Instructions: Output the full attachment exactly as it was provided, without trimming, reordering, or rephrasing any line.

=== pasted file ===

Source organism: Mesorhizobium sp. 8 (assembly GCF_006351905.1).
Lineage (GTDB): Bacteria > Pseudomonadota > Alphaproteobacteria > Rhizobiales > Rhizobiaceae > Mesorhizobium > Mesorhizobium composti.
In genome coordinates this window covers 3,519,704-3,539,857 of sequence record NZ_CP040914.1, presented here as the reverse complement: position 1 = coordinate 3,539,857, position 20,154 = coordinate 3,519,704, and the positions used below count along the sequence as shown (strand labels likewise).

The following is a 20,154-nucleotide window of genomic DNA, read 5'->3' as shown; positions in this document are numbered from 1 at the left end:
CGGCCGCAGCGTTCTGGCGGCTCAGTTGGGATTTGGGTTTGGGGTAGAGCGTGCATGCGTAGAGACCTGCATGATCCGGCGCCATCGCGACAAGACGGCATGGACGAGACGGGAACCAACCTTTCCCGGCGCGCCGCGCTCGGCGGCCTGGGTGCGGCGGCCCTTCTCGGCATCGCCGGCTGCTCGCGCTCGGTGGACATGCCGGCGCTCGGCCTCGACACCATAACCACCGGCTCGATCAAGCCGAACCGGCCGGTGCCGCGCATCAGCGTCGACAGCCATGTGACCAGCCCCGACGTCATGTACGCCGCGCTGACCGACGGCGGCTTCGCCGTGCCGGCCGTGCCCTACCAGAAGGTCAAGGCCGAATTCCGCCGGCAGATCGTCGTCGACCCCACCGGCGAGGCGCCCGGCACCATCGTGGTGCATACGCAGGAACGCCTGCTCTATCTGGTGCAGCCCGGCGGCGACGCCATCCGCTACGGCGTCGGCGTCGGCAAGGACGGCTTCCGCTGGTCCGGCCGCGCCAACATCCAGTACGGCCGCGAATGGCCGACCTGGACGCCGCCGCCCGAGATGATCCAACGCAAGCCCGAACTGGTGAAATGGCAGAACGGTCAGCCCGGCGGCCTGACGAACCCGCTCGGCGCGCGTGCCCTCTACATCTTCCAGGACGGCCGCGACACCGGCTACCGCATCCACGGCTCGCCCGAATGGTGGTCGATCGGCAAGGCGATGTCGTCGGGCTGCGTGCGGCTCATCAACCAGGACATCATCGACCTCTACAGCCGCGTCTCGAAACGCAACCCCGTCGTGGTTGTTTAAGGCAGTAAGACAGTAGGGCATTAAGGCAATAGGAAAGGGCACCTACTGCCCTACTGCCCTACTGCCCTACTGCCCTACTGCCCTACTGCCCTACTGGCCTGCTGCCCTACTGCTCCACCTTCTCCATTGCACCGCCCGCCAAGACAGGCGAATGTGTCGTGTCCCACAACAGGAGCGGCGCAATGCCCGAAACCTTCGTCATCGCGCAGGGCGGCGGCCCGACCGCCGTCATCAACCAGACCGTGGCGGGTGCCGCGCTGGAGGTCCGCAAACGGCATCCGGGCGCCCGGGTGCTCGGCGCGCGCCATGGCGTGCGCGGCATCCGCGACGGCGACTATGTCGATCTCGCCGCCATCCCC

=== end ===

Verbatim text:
Source organism: Mesorhizobium sp. 8 (assembly GCF_006351905.1).
Lineage (GTDB): Bacteria > Pseudomonadota > Alphaproteobacteria > Rhizobiales > Rhizobiaceae > Mesorhizobium > Mesorhizobium composti.
In genome coordinates this window covers 3,519,704-3,539,857 of sequence record NZ_CP040914.1, presented here as the reverse complement: position 1 = coordinate 3,539,857, position 20,154 = coordinate 3,519,704, and the positions used below count along the sequence as shown (strand labels likewise).

The following is a 20,154-nucleotide window of genomic DNA, read 5'->3' as shown; positions in this document are numbered from 1 at the left end:
CGGCCGCAGCGTTCTGGCGGCTCAGTTGGGATTTGGGTTTGGGGTAGAGCGTGCATGCGTAGAGACCTGCATGATCCGGCGCCATCGCGACAAGACGGCATGGACGAGACGGGAACCAACCTTTCCCGGCGCGCCGCGCTCGGCGGCCTGGGTGCGGCGGCCCTTCTCGGCATCGCCGGCTGCTCGCGCTCGGTGGACATGCCGGCGCTCGGCCTCGACACCATAACCACCGGCTCGATCAAGCCGAACCGGCCGGTGCCGCGCATCAGCGTCGACAGCCATGTGACCAGCCCCGACGTCATGTACGCCGCGCTGACCGACGGCGGCTTCGCCGTGCCGGCCGTGCCCTACCAGAAGGTCAAGGCCGAATTCCGCCGGCAGATCGTCGTCGACCCCACCGGCGAGGCGCCCGGCACCATCGTGGTGCATACGCAGGAACGCCTGCTCTATCTGGTGCAGCCCGGCGGCGACGCCATCCGCTACGGCGTCGGCGTCGGCAAGGACGGCTTCCGCTGGTCCGGCCGCGCCAACATCCAGTACGGCCGCGAATGGCCGACCTGGACGCCGCCGCCCGAGATGATCCAACGCAAGCCCGAACTGGTGAAATGGCAGAACGGTCAGCCCGGCGGCCTGACGAACCCGCTCGGCGCGCGTGCCCTCTACATCTTCCAGGACGGCCGCGACACCGGCTACCGCATCCACGGCTCGCCCGAATGGTGGTCGATCGGCAAGGCGATGTCGTCGGGCTGCGTGCGGCTCATCAACCAGGACATCATCGACCTCTACAGCCGCGTCTCGAAACGCAACCCCGTCGTGGTTGTTTAAGGCAGTAAGACAGTAGGGCATTAAGGCAATAGGAAAGGGCACCTACTGCCCTACTGCCCTACTGCCCTACTGCCCTACTGCCCTACTGCCCTACTGGCCTGCTGCCCTACTGCTCCACCTTCTCCATTGCACCGCCCGCCAAGACAGGCGAATGTGTCGTGTCCCACAACAGGAGCGGCGCAATGCCCGAAACCTTCGTCATCGCGCAGGGCGGCGGCCCGACCGCCGTCATCAACCAGACCGTGGCGGGTGCCGCGCTGGAGGTCCGCAAACGGCATCCGGGCGCCCGGGTGCTCGGCGCGCGCCATGGCGTGCGCGGCATCCGCGACGGCGACTATGTCGATCTCGCCGCCATCCCC